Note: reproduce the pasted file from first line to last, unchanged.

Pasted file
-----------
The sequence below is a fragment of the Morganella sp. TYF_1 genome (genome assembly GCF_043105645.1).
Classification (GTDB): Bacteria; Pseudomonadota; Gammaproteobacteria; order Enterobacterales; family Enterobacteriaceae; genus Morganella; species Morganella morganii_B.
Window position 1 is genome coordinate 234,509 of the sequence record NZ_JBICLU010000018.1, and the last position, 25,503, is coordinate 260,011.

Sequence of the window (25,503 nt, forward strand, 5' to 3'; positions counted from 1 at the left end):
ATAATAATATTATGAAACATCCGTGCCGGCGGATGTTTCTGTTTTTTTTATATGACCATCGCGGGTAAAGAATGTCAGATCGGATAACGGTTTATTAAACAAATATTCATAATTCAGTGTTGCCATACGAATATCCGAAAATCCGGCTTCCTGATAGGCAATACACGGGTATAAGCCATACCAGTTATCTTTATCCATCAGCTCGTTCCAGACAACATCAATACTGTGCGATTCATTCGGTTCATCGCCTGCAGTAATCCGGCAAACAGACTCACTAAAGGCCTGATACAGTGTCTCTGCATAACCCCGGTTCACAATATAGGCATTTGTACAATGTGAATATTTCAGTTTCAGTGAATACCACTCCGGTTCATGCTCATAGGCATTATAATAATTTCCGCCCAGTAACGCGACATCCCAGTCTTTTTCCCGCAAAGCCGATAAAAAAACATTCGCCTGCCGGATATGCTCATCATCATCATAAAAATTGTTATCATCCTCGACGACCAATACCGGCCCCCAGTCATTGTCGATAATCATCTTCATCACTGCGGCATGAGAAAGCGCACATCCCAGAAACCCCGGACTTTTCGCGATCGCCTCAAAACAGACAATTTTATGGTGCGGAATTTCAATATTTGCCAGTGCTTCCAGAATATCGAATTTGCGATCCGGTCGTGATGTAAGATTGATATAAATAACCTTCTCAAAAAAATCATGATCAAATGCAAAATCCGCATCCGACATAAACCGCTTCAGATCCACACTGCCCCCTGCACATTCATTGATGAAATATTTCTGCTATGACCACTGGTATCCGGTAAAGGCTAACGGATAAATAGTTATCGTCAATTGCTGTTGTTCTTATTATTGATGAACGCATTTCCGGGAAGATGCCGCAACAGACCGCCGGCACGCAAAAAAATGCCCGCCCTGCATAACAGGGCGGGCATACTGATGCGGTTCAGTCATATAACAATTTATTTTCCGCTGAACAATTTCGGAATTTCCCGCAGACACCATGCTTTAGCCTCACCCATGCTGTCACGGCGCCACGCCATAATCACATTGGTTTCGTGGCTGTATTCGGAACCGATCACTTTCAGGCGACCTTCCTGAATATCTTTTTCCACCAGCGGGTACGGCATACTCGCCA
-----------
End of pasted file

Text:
The sequence below is a fragment of the Morganella sp. TYF_1 genome (genome assembly GCF_043105645.1).
Classification (GTDB): Bacteria; Pseudomonadota; Gammaproteobacteria; order Enterobacterales; family Enterobacteriaceae; genus Morganella; species Morganella morganii_B.
Window position 1 is genome coordinate 234,509 of the sequence record NZ_JBICLU010000018.1, and the last position, 25,503, is coordinate 260,011.

Sequence of the window (25,503 nt, forward strand, 5' to 3'; positions counted from 1 at the left end):
ATAATAATATTATGAAACATCCGTGCCGGCGGATGTTTCTGTTTTTTTTATATGACCATCGCGGGTAAAGAATGTCAGATCGGATAACGGTTTATTAAACAAATATTCATAATTCAGTGTTGCCATACGAATATCCGAAAATCCGGCTTCCTGATAGGCAATACACGGGTATAAGCCATACCAGTTATCTTTATCCATCAGCTCGTTCCAGACAACATCAATACTGTGCGATTCATTCGGTTCATCGCCTGCAGTAATCCGGCAAACAGACTCACTAAAGGCCTGATACAGTGTCTCTGCATAACCCCGGTTCACAATATAGGCATTTGTACAATGTGAATATTTCAGTTTCAGTGAATACCACTCCGGTTCATGCTCATAGGCATTATAATAATTTCCGCCCAGTAACGCGACATCCCAGTCTTTTTCCCGCAAAGCCGATAAAAAAACATTCGCCTGCCGGATATGCTCATCATCATCATAAAAATTGTTATCATCCTCGACGACCAATACCGGCCCCCAGTCATTGTCGATAATCATCTTCATCACTGCGGCATGAGAAAGCGCACATCCCAGAAACCCCGGACTTTTCGCGATCGCCTCAAAACAGACAATTTTATGGTGCGGAATTTCAATATTTGCCAGTGCTTCCAGAATATCGAATTTGCGATCCGGTCGTGATGTAAGATTGATATAAATAACCTTCTCAAAAAAATCATGATCAAATGCAAAATCCGCATCCGACATAAACCGCTTCAGATCCACACTGCCCCCTGCACATTCATTGATGAAATATTTCTGCTATGACCACTGGTATCCGGTAAAGGCTAACGGATAAATAGTTATCGTCAATTGCTGTTGTTCTTATTATTGATGAACGCATTTCCGGGAAGATGCCGCAACAGACCGCCGGCACGCAAAAAAATGCCCGCCCTGCATAACAGGGCGGGCATACTGATGCGGTTCAGTCATATAACAATTTATTTTCCGCTGAACAATTTCGGAATTTCCCGCAGACACCATGCTTTAGCCTCACCCATGCTGTCACGGCGCCACGCCATAATCACATTGGTTTCGTGGCTGTATTCGGAACCGATCACTTTCAGGCGACCTTCCTGAATATCTTTTTCCACCAGCGGGTACGGCATACTCGCCA